Need example from number theory
di.gama at gmail.com
Sat Aug 28 19:53:43 EDT 2021
Here's an example that caused me significant difficulty when formalizing an
AC-free proof. It was trivial to derive the result using AC but rewriting
it to avoid AC involved formalizing a whole extra theory. It might be too
advanced for undergraduates though, depending on how much set theory they
have been exposed to.
It is known that for any infinite set X, X x X is equinumerous to X. In
this version, it is equivalent to the axiom of choice, but if we restrict
to well ordered sets or ordinals X then this is provable in ZF. The classic
proof due to Goedel is, for a cardinal number k, to construct an ordering
of k x k that has order type k, going by diagonals. This is then extended
to arbitrary ordinal numbers alpha by picking a bijection from alpha to
|alpha| and thus constructing a bijection from alpha x alpha to alpha.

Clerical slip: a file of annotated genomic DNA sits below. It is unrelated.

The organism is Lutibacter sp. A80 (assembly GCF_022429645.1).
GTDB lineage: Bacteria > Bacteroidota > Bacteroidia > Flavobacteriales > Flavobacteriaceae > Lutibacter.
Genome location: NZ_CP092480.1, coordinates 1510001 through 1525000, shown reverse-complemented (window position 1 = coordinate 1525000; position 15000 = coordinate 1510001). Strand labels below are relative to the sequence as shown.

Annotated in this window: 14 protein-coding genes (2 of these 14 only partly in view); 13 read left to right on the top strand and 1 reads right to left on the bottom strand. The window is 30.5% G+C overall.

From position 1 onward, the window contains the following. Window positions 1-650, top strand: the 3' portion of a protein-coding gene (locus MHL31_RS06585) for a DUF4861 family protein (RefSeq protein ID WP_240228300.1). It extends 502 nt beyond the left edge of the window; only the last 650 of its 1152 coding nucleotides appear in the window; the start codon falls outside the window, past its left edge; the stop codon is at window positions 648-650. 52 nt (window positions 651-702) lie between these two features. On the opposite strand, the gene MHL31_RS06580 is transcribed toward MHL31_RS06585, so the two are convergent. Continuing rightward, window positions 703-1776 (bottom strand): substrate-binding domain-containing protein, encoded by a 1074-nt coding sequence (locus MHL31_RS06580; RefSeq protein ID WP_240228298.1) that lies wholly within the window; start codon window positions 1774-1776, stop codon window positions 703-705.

So far, we've stayed in ZF. The hard part is now: construct a bijection
*uniformly* from alpha x alpha to alpha. One way to formalize this is to
say that we want to prove the existence of a family of bijections f(alpha)
such that for all infinite ordinals alpha < k (where k is some bound),
f(alpha) : alpha x alpha -> alpha is a bijection. This essentially requires
choice if you use the Goedel proof, because "pick a bijection" step can be
done in ZF for an individual ordinal alpha but needs choice to do the same
on a whole family.
However, the theorem is nevertheless true in ZF. The key is to write alpha
in cantor normal form and reverse all the factors, whereupon all addends
are absorbed into the last and you end up proving that alpha ~ omega^beta
for some beta (uniformly); then you can use the Goedel proof to show that
omega^beta x omega^beta ~ omega^beta (uniformly) and conclude. Formalizing
this proof requires lots of facts about cantor normal form that you would
never have guessed could get involved by looking at the Goedel proof.
On Sat, Aug 28, 2021 at 2:50 PM JOSEPH SHIPMAN <joeshipman at aol.com> wrote:
> What is an example of a theorem of number theory which has a well-known
> proof *suitable for undergraduates*, that uses the Axiom of Choice in a way
> that is not obviously unnecessary?
> We know that AC can be eliminated from the proof of any arithmetical
> statement, but I’d like an example I can easily explain.
> — JS
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